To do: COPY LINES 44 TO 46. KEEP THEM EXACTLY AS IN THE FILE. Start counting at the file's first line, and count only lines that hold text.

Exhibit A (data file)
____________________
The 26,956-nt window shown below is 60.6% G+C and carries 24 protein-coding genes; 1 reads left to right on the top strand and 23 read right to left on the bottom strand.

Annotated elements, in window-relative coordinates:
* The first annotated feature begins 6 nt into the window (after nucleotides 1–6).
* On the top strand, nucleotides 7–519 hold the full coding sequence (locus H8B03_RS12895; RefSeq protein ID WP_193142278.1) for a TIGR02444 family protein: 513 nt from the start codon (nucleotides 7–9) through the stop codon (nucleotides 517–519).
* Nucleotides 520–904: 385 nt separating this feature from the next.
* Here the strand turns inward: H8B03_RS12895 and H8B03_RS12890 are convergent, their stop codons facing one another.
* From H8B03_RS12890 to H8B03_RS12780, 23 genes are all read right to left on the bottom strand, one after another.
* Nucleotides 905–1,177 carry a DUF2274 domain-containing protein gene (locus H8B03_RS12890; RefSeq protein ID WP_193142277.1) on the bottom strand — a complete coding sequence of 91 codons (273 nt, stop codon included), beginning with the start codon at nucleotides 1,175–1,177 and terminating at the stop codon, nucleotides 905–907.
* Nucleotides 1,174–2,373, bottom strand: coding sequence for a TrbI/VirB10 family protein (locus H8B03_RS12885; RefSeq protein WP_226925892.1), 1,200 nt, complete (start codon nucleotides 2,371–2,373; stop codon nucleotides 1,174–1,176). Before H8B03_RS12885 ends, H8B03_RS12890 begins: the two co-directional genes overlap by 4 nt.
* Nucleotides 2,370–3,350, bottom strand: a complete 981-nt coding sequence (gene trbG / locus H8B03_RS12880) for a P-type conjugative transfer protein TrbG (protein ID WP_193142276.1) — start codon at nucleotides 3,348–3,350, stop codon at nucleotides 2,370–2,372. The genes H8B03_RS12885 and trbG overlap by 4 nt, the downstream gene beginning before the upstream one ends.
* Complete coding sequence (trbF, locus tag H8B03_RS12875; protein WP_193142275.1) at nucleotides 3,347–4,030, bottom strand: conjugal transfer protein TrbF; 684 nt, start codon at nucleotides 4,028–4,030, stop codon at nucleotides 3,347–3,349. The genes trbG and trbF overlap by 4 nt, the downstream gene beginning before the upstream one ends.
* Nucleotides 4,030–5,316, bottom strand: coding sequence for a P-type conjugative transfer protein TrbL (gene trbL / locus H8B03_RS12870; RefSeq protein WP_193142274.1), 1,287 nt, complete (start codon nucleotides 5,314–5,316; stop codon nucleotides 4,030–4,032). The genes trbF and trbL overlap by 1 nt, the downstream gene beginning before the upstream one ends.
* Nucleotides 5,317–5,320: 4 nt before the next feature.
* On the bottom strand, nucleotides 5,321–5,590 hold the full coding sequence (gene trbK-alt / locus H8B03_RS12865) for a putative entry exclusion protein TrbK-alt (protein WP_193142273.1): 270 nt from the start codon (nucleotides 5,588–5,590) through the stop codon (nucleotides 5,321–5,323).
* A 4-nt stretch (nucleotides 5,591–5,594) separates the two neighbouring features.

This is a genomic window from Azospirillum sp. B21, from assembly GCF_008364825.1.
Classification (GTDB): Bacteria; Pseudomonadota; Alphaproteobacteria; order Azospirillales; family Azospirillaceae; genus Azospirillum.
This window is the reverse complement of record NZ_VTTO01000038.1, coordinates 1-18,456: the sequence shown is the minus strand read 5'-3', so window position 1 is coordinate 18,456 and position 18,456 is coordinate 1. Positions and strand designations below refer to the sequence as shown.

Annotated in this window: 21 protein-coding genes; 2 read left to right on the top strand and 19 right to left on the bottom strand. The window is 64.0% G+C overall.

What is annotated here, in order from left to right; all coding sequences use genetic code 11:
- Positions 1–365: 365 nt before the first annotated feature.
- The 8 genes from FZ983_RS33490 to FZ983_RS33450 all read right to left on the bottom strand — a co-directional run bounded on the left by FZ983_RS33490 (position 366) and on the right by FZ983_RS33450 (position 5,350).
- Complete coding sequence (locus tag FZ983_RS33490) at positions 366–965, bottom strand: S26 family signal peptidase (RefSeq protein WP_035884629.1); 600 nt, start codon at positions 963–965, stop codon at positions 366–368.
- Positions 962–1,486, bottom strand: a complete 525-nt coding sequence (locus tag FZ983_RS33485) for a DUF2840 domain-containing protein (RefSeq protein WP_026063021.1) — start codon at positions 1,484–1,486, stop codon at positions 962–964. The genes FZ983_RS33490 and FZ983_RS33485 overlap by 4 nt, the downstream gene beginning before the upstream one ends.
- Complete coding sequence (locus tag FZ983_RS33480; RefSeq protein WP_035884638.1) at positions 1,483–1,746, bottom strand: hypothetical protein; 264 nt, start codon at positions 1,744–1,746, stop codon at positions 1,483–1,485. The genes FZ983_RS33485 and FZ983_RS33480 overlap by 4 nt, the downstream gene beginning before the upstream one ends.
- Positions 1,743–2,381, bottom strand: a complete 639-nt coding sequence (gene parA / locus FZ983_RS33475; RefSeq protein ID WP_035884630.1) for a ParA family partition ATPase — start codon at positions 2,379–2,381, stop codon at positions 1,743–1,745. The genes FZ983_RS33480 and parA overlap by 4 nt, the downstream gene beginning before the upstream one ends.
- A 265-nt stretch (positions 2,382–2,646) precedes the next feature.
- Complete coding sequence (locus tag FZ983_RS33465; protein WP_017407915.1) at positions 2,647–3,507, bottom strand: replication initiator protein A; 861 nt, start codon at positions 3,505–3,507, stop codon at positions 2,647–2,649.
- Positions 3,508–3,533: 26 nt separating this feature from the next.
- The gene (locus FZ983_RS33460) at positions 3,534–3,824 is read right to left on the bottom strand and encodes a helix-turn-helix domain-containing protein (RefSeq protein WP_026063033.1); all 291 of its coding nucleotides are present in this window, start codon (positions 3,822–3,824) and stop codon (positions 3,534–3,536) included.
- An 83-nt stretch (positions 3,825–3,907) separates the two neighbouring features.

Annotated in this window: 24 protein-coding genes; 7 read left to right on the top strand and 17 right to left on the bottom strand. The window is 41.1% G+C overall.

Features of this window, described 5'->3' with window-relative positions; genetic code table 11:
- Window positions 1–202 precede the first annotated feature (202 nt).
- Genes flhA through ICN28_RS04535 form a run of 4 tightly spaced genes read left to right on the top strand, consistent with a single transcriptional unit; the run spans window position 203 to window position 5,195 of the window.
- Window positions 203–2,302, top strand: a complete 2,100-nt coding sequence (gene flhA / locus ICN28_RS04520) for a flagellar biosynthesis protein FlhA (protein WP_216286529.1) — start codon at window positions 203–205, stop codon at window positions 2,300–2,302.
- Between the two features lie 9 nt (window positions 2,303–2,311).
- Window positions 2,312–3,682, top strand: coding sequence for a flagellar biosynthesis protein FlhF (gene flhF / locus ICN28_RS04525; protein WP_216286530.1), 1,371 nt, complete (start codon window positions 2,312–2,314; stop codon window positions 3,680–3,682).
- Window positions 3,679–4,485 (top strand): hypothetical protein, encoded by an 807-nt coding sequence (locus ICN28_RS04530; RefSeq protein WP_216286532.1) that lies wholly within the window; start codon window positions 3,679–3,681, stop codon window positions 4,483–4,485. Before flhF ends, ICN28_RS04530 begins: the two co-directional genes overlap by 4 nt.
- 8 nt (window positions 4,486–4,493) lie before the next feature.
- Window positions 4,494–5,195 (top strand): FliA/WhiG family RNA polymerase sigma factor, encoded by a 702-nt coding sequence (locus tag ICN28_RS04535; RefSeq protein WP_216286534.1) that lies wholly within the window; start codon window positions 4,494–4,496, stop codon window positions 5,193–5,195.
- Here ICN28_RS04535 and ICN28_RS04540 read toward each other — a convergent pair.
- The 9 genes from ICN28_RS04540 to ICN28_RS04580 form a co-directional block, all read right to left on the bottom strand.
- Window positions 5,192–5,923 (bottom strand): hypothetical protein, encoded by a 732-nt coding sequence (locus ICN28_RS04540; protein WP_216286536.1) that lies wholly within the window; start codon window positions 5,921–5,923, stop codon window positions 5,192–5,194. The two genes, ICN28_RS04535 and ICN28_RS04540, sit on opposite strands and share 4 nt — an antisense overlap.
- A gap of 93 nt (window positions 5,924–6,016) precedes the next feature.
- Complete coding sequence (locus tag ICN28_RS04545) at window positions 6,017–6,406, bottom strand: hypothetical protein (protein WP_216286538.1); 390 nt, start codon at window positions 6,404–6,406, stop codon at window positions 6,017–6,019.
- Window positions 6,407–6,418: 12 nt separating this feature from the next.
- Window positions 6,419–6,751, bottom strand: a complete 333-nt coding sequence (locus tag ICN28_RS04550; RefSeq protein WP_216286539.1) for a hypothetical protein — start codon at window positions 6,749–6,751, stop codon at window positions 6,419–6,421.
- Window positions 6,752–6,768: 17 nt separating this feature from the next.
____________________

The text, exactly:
- Window positions 5,192–5,923 (bottom strand): hypothetical protein, encoded by a 732-nt coding sequence (locus ICN28_RS04540; protein WP_216286536.1) that lies wholly within the window; start codon window positions 5,921–5,923, stop codon window positions 5,192–5,194. The two genes, ICN28_RS04535 and ICN28_RS04540, sit on opposite strands and share 4 nt — an antisense overlap.
- A gap of 93 nt (window positions 5,924–6,016) precedes the next feature.
- Complete coding sequence (locus tag ICN28_RS04545) at window positions 6,017–6,406, bottom strand: hypothetical protein (protein WP_216286538.1); 390 nt, start codon at window positions 6,404–6,406, stop codon at window positions 6,017–6,019.